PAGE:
Peru is one of the great centers of ancient civilization. The Norte Chico civilization already flourished along the Pacific coast as early as 3,000 BC. Many other civilizations such as the Moche, Chavin, Chimú and Nazca would follow, leaving behind fascinating ruins and artifacts.
The most famous ancient ruins in Peru were built by the sun-worshiping Incas who emerged in the 15th century and would form the largest empire in pre-Columbian America.
You do not need to be a history buff to enjoy Peru however. Other popular tourist attractions in Peru are some great natural wonders. The Andes run the full length of the country, rising to almost 7,000 meters (23,000 feet). It separates the arid coastal strip from the lush Amazon rainforest providing a diverse range of things to do in Peru and the opportunity for some fun travel experiences.
25. Inca Pisac
Spread out on the mountains above the bustling colonial village of Pisac are several impressive Inca ruins known as Inca Pisac. The ruins include a military citadel, religious temples, and individual dwellings, and overlooks the Sacred Valley.
It is thought that Inca Písac defended the southern entrance to the valley and controlled a route which connected the Inca Empire with the border of the rain forest.
Once considered a principal center of the Inca Empire, the site also contains agricultural terraces that cling to the sides of the mountain.
If you plan to visit Pisac, you would be well advised to go in the morning, as the site gets very crowded in the afternoon.
24. Plaza de Armas in Lima
The Plaza de Armas is where the city of Lima was born. Also known as the Plaza Mayor, it is the heart of the city, located in its historic district, with streets radiating out in a grid. The location was picked by the Spanish conquistador Francisco Pizarro in 1535.
The square is flanked by some of Lima’s most important buildings. They include the Cathedral of Lima, the Government Palace, and the Archbishop’s Palace. The Cathedral and the Government Palace are open to visitors, while the square is a popular tourist destination.
Plaza de Armas is also the site of many important events and ceremonies, including military parades, political rallies, and Independence Day celebrations.
At any given time, the square is a hub of activity. Numerous street performers, vendors, and residents congregate throughout the day and into the evening.
Moray is an ancient Inca ruin located in the Cusco region of Peru. It consists of several large circular terraces carved into the earth.
The terraces descend into the ground, with each having its microclimate. Remarkably, the temperature difference between the top and bottom of the site can vary as much as 15°C.
The exact purpose of Moray is not known. However, as the Incas were skilled farmers, it could have been used for agricultural experimentation and to study the effects of different climates on crops.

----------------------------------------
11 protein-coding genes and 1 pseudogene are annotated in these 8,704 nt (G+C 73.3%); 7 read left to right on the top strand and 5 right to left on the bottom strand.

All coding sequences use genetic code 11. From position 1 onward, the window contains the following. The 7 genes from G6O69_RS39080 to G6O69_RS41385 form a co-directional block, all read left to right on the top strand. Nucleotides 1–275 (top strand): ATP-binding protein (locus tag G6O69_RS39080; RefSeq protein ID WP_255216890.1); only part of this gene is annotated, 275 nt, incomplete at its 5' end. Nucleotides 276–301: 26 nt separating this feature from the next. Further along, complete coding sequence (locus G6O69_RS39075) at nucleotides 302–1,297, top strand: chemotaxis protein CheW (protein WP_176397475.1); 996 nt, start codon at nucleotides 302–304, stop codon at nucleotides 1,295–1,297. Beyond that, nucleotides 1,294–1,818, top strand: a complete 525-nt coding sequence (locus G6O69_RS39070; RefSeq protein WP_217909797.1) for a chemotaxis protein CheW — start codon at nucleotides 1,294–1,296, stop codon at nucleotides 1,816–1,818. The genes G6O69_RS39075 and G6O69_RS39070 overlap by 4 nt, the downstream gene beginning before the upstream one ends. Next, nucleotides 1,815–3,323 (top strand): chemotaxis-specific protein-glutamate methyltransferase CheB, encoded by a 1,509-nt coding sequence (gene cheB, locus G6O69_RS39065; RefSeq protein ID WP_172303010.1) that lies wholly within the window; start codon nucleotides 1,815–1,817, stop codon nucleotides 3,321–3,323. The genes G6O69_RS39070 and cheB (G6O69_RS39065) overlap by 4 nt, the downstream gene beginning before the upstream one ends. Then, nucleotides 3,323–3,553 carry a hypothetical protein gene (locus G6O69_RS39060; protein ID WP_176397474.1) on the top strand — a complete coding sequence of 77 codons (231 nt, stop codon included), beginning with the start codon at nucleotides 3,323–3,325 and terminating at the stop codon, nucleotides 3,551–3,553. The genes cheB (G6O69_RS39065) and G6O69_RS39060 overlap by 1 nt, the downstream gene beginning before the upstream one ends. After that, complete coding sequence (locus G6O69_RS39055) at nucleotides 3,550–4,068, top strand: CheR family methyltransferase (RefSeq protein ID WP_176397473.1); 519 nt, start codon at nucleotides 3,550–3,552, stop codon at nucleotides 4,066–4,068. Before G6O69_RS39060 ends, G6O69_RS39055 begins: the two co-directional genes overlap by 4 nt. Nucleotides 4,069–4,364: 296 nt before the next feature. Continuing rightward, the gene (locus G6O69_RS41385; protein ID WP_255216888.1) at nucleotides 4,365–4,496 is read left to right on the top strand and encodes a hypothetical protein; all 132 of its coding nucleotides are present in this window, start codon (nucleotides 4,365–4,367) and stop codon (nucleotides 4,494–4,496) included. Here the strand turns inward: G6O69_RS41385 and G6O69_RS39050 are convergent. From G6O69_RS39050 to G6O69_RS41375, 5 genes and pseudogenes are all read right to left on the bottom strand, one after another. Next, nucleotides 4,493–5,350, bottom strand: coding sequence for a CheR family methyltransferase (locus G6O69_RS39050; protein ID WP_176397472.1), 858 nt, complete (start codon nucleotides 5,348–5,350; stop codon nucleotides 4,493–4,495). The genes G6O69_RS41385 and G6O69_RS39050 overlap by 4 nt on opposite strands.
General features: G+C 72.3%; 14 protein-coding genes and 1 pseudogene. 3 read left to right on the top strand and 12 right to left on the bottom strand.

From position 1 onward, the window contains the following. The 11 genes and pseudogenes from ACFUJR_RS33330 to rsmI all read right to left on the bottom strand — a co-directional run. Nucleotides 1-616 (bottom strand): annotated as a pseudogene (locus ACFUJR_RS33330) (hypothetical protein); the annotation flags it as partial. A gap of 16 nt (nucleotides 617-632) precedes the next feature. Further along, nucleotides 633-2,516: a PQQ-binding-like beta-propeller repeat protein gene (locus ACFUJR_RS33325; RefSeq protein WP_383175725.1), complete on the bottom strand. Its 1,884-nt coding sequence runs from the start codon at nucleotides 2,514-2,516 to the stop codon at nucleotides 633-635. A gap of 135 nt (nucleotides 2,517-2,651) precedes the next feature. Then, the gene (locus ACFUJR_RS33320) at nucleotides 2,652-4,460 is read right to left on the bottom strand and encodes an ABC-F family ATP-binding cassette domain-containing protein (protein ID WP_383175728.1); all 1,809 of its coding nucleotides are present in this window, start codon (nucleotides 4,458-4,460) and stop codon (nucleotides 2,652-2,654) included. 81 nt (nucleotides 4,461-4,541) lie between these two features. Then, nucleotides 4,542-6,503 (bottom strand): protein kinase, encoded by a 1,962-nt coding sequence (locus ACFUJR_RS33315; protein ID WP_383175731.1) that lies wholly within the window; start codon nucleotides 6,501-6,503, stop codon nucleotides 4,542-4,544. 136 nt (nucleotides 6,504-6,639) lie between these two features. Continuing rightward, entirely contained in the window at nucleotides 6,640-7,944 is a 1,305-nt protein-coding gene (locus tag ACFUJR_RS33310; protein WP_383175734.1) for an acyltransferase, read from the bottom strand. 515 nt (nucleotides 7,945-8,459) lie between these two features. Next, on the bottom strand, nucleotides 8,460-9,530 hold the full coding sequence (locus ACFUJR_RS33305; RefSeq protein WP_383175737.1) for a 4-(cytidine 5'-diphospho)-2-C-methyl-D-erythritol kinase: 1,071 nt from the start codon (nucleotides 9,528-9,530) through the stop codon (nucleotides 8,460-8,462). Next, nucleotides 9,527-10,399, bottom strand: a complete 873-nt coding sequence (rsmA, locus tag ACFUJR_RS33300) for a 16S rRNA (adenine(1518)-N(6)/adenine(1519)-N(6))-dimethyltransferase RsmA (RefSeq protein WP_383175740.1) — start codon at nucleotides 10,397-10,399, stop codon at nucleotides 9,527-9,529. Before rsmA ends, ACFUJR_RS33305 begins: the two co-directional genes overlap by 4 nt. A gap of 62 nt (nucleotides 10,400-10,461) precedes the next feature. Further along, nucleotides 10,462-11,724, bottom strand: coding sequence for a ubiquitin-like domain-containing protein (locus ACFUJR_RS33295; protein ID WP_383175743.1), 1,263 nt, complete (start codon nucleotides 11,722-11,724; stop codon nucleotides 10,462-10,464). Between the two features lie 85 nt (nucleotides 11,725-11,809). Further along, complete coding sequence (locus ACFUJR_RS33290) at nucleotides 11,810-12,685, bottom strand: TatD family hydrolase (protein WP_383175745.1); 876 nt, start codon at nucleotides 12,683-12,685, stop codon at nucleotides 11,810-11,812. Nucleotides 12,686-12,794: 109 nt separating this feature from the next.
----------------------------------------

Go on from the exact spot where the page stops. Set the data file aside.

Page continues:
Visitors to Moray can explore the terraces and the circular depressions, which are still partially intact. The site is not far from the town of Maras and is easily reachable by taxi or bike.
Kuelap combines ancient ruins with a cloud forest and the Amazon River.
An imposing fortress surrounded by towering stone walls, it was built by the Chachapoyans, also known as the Cloud People. They were a pre-Columbian civilization that existed in the region before the arrival of the Incas.
The ruin contains hundreds of buildings, including circular homes, tombs, and ceremonial structures, all made with massive stone blocks.
Situated on a mountaintop, it offers breathtaking views of the surrounding landscape.
Visitors can explore the massive walls and the stone buildings up close, some of which still contain intricate carvings and detailed paintings.
To get to the ruins, you can drive from the nearby city of Chachapoyas. After visiting them, you can also explore nearby waterfalls and hot springs.
21. Cordillera Blanca
The Cordillera Blanca is a unique and beautiful region located in the Ancash region of Peru.
One of the highest tropical mountain ranges in the world, it is home to jaw-dropping landscapes of snow-capped peaks, glaciers, turquoise lakes, and lush vegetation.
The Cordillera Blanca is a popular destination for outdoor enthusiasts. The region offers many things to do like hiking, trekking, rock climbing, and mountain biking.
One of the most popular destinations in the range includes Huascarán National Park, which houses the highest peak in Peru. The Laguna 69 is also an exquisite turquoise lake set within a glacial valley that many people visit.
If you come to the Cordillera Blanca, you should prepare for the high altitude. The range rises to over 6,000 meters in some places!
Built by the Incas, Sacsayhuaman is an ancient walled complex near Cusco. It is one of the most impressive examples of Inca military architecture still standing in Peru.
The site consists of a series of massive stone walls. Built using giant stone blocks, they fit together so precisely you cannot insert a knife between them.
Some of the stones weigh over 100 tons, and it is a mystery how the Incas were able to transport and place them.